But I also may come at this from a different perspective because of my career (contaminant geology). In my opinion some of the awakening that has happened was/has been due to the chemicals we used to spread unchecked in our environment since industrialization began. You've made me realize I've never actually read Silent Spring, but I think it is referenced as the book that made people wake up to the pesticide issue (DDT mainly). Love Canal and Times Beach are responsible for the majority of environmental law (CERCLA/SARA) that we have here in the US. Reading up on those would be good for history of the legal framework.

A few years ago I struggled through Second Nature by Michael Pollan. It's a tough, slow read but was really interesting when it talked about man's desire to control nature through gardening.
posted by Big_B at 10:52 AM on January 24, 2014

For current philosphy that counters the idealization of nature exemplified in many of the books you reference, I suggest Ecology without Nature by Timothy Morton.

One of my favorite overviews of environmentalism within the context of cultural and political life in post-WW2 America is From Apocalypse to Way of Life by Frederick Buell.
posted by perhapses at 11:02 AM on January 24, 2014

On the legal and philosophical side, Should Trees Have Standing?

A Civil Action for a groundbreaking case in public water supply/groundwater contamination issues and epidemiology.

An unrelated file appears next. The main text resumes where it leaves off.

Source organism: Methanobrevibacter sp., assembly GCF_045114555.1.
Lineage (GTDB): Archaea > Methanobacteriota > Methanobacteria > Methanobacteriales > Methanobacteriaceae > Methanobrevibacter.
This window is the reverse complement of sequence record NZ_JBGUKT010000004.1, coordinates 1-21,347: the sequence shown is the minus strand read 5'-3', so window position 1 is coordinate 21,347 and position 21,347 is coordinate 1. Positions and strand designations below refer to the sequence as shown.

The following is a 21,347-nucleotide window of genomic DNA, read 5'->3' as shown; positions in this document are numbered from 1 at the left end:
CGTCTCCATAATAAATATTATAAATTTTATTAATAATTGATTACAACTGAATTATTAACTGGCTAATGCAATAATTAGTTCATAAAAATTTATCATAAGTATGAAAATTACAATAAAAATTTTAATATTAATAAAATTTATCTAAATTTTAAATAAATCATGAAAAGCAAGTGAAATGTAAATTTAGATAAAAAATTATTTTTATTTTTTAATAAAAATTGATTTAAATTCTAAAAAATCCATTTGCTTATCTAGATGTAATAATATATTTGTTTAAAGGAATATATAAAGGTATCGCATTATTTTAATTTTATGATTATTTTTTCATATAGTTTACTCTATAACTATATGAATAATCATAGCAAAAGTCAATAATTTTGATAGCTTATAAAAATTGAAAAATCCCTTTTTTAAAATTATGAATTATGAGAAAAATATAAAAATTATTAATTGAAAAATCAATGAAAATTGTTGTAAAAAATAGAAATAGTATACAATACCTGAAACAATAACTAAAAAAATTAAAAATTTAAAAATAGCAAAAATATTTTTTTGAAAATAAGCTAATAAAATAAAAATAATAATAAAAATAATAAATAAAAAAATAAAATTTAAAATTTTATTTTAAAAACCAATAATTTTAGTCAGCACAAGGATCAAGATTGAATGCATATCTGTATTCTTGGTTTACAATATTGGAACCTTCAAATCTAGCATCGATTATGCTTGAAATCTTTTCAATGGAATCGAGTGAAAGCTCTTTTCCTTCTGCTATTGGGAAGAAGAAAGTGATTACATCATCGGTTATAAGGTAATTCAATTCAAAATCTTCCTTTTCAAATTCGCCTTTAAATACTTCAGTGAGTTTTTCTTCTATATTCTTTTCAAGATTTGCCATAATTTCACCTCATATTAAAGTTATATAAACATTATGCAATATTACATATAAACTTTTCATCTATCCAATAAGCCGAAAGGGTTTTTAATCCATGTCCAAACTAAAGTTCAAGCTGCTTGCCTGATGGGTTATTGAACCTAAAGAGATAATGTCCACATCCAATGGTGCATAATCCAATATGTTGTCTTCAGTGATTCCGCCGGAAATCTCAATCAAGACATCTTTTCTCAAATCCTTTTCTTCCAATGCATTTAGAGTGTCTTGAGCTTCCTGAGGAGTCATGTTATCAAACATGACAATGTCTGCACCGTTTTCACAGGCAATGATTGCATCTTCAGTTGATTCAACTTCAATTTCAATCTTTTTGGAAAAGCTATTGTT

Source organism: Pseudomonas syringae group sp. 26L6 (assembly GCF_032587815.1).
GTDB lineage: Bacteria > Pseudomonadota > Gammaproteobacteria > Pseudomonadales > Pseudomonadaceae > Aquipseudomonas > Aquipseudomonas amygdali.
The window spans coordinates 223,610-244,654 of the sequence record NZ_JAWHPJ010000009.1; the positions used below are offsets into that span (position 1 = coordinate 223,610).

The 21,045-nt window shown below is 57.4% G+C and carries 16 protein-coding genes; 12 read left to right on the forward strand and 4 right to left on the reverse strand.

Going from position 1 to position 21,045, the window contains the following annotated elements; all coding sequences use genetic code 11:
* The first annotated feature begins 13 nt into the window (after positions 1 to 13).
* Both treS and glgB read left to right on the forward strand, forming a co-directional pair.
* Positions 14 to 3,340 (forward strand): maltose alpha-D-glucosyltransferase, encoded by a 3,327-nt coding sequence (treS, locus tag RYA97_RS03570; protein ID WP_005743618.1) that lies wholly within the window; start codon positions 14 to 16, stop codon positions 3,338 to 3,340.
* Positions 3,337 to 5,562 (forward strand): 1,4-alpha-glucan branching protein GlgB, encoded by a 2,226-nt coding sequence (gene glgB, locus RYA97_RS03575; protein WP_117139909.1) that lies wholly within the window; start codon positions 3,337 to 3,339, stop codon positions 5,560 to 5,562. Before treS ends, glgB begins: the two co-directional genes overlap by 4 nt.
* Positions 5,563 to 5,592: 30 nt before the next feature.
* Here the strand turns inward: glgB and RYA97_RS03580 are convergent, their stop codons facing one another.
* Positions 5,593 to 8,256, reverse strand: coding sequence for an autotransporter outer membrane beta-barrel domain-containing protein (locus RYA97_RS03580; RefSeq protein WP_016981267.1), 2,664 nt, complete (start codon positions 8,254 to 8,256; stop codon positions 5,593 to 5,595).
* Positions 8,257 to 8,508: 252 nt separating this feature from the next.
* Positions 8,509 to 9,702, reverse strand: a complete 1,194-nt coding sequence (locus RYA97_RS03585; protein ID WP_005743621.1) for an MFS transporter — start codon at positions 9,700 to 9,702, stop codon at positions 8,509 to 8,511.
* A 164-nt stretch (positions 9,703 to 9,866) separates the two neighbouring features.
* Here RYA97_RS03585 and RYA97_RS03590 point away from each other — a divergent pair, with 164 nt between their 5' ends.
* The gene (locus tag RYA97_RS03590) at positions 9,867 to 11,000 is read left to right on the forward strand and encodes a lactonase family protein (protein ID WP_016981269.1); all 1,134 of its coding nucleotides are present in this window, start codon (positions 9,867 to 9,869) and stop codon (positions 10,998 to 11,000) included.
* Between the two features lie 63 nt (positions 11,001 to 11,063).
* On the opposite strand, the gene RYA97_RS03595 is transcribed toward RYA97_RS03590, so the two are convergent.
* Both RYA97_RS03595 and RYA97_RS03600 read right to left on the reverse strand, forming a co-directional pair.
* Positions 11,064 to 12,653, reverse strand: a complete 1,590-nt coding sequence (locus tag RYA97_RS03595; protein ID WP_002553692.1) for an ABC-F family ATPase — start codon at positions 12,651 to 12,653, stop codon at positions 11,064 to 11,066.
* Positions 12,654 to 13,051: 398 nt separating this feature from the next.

Wendell Berry.

Ecotopia for what environmentalists back in the 1970s thought an ecologically sound future might look like.
posted by pie ninja at 11:05 AM on January 24, 2014

Response by poster: pie ninja: "Ecotopia for what environmentalists back in the 1970s thought an ecologically sound future might look like."

Oh yes, I hadn't even thought about it but I would love to read some ideas about what an ecologically-sound society might look like, and how our current society might transition toward that. The more detailed, realistic, and well-thought-out the better.
posted by Scientist at 11:08 AM on January 24, 2014

If you can find an original copy of The Limits to Growth (1972), I think that was the best in its day. And they did a 30-year follow up.
posted by perhapses at 11:10 AM on January 24, 2014

I read The Philosophy of Sustainable Design a while back and can't recall hating it and think it might be exactly what you're looking for, or at least one form of it.